Port of Mossel Bay

Located halfway between Cape Town and Port Elizabeth is the Mossel Bay Port. Although this port doesn’t see much commercial activity, it is home to the fishing and oil industry. The oil industry started in the 1980’s with the Mossgas Project. Mossel Bay Port is the smallest commercial harbor in South Africa, but is evident that in the port’s history many seafarers made use of this port for watering and for posting letters home to loved ones. The Post Office Tree, an old tree with a cleft in it, was used as a primitive post box. Today this tree is a landmark of Mossel Bay.

There are two mooring buoys just offshore, but still within the port limits. One is utilized as a marine tanker terminal and the other is used by feeder vessels. Pilotage is enforced at the Mossel Bay Port, from 2n miles, and the entrance channel is at a depth of –8m. Vessels up to 130 meters and a 6.5 draught can be accommodated inside the harbor, and vessels up to 200 tonnes can make use of the slipway for repairs. Repairs are done to who ever is there first, and berthing is subject to weather conditions.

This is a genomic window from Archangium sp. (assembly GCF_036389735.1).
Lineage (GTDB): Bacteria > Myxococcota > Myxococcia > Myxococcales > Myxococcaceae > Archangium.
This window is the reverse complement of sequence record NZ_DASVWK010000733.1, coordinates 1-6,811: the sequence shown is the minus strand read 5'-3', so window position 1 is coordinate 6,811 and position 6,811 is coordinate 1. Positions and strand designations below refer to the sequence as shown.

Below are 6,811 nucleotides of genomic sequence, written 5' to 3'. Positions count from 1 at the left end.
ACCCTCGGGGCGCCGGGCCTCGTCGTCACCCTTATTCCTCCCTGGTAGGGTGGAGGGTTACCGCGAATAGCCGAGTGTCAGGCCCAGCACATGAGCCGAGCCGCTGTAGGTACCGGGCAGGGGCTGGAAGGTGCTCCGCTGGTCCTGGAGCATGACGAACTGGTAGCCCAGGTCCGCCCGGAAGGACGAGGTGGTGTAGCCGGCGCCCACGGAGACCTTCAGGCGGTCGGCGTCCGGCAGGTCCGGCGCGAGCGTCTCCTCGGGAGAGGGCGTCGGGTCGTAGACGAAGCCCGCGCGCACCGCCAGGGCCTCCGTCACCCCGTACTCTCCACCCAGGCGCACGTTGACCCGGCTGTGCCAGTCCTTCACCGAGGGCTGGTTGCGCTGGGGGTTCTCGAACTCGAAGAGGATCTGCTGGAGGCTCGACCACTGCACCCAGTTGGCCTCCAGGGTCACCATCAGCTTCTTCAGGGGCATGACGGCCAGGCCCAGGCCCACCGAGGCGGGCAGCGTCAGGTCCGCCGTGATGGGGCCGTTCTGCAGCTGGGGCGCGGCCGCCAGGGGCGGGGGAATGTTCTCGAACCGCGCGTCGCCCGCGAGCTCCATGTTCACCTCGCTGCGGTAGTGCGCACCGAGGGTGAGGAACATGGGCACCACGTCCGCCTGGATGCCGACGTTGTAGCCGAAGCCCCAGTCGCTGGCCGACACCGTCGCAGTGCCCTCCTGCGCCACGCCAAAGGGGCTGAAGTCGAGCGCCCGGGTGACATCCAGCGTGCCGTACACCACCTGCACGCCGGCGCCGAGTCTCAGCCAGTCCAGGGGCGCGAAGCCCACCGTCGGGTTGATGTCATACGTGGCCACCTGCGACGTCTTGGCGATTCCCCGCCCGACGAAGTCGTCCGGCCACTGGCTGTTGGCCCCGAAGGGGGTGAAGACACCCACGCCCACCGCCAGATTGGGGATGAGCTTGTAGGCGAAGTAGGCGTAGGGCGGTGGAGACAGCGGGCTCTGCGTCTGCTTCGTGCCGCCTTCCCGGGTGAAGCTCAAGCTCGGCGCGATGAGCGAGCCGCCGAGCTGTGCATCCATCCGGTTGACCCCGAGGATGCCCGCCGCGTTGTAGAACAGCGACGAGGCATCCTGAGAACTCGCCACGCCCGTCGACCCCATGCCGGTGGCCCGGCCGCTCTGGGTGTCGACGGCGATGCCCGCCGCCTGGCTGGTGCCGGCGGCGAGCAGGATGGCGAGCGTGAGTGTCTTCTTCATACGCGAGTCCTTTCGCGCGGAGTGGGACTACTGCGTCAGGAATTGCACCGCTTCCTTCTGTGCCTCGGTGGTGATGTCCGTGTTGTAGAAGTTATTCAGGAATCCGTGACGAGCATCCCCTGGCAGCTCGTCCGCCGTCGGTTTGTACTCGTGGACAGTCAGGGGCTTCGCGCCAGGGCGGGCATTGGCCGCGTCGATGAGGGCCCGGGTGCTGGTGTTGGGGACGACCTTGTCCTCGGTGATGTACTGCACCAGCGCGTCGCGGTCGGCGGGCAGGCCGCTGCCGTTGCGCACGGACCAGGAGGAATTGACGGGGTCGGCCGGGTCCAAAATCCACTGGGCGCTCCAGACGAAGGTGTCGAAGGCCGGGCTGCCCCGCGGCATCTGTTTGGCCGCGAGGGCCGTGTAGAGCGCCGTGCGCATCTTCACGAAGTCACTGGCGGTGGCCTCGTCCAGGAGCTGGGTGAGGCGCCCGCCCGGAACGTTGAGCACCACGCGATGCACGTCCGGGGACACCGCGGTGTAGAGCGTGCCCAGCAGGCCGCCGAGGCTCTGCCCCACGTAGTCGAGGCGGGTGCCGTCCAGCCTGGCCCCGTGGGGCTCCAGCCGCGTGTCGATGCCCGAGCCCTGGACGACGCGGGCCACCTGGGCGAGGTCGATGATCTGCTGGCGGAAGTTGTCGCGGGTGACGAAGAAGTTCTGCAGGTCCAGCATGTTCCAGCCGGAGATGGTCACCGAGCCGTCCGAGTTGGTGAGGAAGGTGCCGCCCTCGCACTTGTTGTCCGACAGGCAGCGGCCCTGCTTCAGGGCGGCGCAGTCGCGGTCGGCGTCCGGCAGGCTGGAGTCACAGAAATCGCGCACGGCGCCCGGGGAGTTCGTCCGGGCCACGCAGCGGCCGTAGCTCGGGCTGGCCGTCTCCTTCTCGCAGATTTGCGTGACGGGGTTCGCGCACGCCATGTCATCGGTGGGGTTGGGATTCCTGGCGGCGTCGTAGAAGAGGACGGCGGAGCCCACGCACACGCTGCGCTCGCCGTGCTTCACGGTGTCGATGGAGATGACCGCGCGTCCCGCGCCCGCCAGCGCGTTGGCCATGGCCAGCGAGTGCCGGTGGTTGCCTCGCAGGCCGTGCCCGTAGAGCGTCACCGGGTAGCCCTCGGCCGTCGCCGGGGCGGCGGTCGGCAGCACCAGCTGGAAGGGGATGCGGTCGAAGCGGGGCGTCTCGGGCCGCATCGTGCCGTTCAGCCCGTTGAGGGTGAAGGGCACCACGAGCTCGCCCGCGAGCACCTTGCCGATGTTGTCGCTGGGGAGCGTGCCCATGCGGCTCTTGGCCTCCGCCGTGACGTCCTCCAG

The Mossel Bay Port has a tug boat named Arctic Tern, and a mooring launch, Snipe, that is commonly used to transfer crew and as a pilot boat. The port handled 2323 vessels during the 2005/6 financial year, of which 1 643 were South African trawlers.

As the Mossel Bay Port deals mostly with fishing and service craft, it has a restrictive, somewhat primitive infrastructure. The fishing industry is extremely important to the local community of the Southern Cape. There are numerous oil rigs operating off the coast of Mossel Bay, and the oil industry is increasing in this area. Therefore, the Mossel Bay Port provides this industry with a diving service, to inspect craft for any damage, salvage, cleaning and any other related service, in regard to maintaining these craft. Stevedoring and bunkering are also available.

Even though the Mossel Bay Port is not popular for commercial traffic, it remains an important port for the oil industry and the local community who make their living from fishing.

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